The first principle of the Ordinariate is then about Christian unity. St. Basil the Great, the Church’s greatest ecumenist, literally expended his life on the work of building bridges between orthodox brethren who shared a common faith, but who had become separated from one another in a Church badly fragmented by heresy and controversy. He taught that the work of Christian unity requires deliberate and ceaseless effort...St. Basil often talked with yearning about the archaia agape, the ancient love of the apostolic community, so rarely seen in the Church of his day. This love, he taught, is a visible sign that the Holy Spirit is indeed present and active, and it is absolutely essential for the health of the Church.

- Msgr. Jeffrey Steenson, Homily on the Occasion of his Formal Institution as Ordinary

Monday, July 5, 2010

A Healthy Dose of Reality and the Promise of the Future

July 4, 2010
by Christian Campbell

On balance, the 2010 annual Synod of the Diocese of the Eastern United States (ACA/TAC) was a positive development for those committed to the pursuit of full communion with the Catholic Church under the terms of the recent Apostolic Constitution. [More on that later.] But it was also a healthy dose of reality for each of the delegates — pro, con, or undecided. To put it politely, a serious lack of forthrightness on the part of the House of Bishops of the Anglican Church in America has led to considerable confusion, suspicion, and fear — not only on the part of those opposed to reunion with the Catholic Church, but also among those who favor the ordinariate scheme. The bishops (as a college) seem to have been more than willing to (purport to) commit their flocks to a momentous doctrinal and ecumenical course of action, but they have subsequently shown themselves absolutely unprepared — and seemingly unwilling — to do the difficult work of shepherds (which office they claim to hold). The ambivalent, ambiguous — and even misleading — statements about the "talks with the Roman Catholic Church" which still emanate from the House of Bishops, coupled with a refusal to openly defend or adhere to the doctrine solemnly professed at Portsmouth, have wreaked havoc within the jurisdiction and all but destroyed the possibility of a genuine ecclesial movement toward reunion with the Holy See.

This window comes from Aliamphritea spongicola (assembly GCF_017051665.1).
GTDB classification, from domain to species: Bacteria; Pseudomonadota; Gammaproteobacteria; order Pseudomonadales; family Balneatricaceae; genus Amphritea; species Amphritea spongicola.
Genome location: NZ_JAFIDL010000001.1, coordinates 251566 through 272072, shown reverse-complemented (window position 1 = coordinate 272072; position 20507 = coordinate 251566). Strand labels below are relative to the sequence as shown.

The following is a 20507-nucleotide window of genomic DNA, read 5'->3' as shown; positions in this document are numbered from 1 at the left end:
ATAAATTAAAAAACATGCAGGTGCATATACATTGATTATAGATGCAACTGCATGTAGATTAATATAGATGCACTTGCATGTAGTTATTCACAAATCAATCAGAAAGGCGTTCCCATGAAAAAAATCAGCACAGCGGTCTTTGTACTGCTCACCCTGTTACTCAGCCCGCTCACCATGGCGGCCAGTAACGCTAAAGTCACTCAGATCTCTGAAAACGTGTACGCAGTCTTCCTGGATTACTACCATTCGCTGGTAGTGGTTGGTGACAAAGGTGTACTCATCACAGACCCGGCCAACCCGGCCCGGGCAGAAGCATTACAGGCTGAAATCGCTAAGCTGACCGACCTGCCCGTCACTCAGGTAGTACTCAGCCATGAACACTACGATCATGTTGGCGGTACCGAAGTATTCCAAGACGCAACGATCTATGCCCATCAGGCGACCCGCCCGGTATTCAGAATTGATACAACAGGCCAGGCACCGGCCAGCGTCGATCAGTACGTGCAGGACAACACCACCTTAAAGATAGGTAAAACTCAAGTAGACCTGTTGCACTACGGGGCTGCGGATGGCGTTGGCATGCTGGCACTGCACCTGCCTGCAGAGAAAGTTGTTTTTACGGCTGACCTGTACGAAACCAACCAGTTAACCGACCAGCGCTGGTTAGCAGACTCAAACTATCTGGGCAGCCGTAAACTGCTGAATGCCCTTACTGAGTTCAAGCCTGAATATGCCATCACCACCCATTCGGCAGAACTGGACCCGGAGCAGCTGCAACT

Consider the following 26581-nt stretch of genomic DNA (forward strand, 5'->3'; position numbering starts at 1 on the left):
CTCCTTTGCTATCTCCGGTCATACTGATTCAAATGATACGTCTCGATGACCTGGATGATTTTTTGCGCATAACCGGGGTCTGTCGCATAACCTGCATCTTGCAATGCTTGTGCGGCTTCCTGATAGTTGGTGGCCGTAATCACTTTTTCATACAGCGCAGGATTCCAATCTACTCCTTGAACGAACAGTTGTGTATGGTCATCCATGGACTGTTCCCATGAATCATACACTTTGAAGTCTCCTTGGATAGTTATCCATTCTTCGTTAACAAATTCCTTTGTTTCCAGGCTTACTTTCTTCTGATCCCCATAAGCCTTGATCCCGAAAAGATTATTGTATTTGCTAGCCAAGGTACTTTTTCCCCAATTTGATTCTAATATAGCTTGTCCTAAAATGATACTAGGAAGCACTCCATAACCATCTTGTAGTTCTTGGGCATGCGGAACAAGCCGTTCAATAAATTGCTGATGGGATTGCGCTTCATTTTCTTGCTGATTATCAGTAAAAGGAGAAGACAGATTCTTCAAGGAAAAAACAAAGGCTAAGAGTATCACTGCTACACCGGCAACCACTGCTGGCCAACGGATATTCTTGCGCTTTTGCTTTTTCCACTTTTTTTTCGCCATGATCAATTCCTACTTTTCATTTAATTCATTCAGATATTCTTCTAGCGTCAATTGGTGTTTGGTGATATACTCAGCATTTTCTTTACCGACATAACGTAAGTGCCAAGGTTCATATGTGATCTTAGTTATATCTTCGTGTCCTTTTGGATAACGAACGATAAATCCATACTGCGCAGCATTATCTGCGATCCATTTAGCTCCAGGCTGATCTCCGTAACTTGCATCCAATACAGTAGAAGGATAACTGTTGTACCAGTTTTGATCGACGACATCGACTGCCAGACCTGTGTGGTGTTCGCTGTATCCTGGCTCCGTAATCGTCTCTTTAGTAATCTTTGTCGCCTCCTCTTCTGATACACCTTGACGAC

Of the four ACA diocesan bishops in the USA, only one, Bishop Louis Campese (DEUS), has taken a public stand for the Apostolic Constitution...

Read the rest of Christian's report on the ACA's DEUS Synod at The Anglo-Catholic blog.

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